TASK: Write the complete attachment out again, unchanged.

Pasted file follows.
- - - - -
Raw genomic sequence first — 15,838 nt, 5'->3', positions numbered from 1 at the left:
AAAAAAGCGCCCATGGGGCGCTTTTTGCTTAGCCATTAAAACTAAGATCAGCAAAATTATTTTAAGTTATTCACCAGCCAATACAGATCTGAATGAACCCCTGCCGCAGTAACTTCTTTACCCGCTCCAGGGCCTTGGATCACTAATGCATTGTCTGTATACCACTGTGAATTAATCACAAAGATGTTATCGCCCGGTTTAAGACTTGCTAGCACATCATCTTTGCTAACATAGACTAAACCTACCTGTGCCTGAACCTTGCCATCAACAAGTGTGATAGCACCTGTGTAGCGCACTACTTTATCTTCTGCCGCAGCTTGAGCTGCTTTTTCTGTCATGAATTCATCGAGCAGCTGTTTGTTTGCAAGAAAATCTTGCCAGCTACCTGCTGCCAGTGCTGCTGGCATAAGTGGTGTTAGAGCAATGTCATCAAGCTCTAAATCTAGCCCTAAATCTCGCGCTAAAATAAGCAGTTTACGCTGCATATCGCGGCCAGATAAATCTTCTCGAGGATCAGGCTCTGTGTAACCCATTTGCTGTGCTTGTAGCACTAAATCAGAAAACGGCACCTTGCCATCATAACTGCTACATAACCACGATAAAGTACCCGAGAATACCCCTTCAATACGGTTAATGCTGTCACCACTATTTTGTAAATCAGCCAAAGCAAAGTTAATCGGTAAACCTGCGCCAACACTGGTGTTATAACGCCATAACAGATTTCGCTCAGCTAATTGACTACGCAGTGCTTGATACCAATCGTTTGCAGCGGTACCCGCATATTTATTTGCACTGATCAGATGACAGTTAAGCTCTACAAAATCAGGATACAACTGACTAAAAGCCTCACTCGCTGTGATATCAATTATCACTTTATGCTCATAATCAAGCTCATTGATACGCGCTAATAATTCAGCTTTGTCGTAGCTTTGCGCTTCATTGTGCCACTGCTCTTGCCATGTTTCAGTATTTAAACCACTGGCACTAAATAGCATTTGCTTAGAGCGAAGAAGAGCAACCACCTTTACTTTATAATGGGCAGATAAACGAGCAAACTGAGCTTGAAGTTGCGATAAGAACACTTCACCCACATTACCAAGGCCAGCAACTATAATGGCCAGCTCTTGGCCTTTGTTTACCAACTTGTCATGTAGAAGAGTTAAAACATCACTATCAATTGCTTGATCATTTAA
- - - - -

Raw genomic sequence first — 15,838 nt, 5'->3', positions numbered from 1 at the left:
AAAAAAGCGCCCATGGGGCGCTTTTTGCTTAGCCATTAAAACTAAGATCAGCAAAATTATTTTAAGTTATTCACCAGCCAATACAGATCTGAATGAACCCCTGCCGCAGTAACTTCTTTACCCGCTCCAGGGCCTTGGATCACTAATGCATTGTCTGTATACCACTGTGAATTAATCACAAAGATGTTATCGCCCGGTTTAAGACTTGCTAGCACATCATCTTTGCTAACATAGACTAAACCTACCTGTGCCTGAACCTTGCCATCAACAAGTGTGATAGCACCTGTGTAGCGCACTACTTTATCTTCTGCCGCAGCTTGAGCTGCTTTTTCTGTCATGAATTCATCGAGCAGCTGTTTGTTTGCAAGAAAATCTTGCCAGCTACCTGCTGCCAGTGCTGCTGGCATAAGTGGTGTTAGAGCAATGTCATCAAGCTCTAAATCTAGCCCTAAATCTCGCGCTAAAATAAGCAGTTTACGCTGCATATCGCGGCCAGATAAATCTTCTCGAGGATCAGGCTCTGTGTAACCCATTTGCTGTGCTTGTAGCACTAAATCAGAAAACGGCACCTTGCCATCATAACTGCTACATAACCACGATAAAGTACCCGAGAATACCCCTTCAATACGGTTAATGCTGTCACCACTATTTTGTAAATCAGCCAAAGCAAAGTTAATCGGTAAACCTGCGCCAACACTGGTGTTATAACGCCATAACAGATTTCGCTCAGCTAATTGACTACGCAGTGCTTGATACCAATCGTTTGCAGCGGTACCCGCATATTTATTTGCACTGATCAGATGACAGTTAAGCTCTACAAAATCAGGATACAACTGACTAAAAGCCTCACTCGCTGTGATATCAATTATCACTTTATGCTCATAATCAAGCTCATTGATACGCGCTAATAATTCAGCTTTGTCGTAGCTTTGCGCTTCATTGTGCCACTGCTCTTGCCATGTTTCAGTATTTAAACCACTGGCACTAAATAGCATTTGCTTAGAGCGAAGAAGAGCAACCACCTTTACTTTATAATGGGCAGATAAACGAGCAAACTGAGCTTGAAGTTGCGATAAGAACACTTCACCCACATTACCAAGGCCAGCAACTATAATGGCCAGCTCTTGGCCTTTGTTTACCAACTTGTCATGTAGAAGAGTTAAAACATCACTATCAATTGCTTGATCATTTAA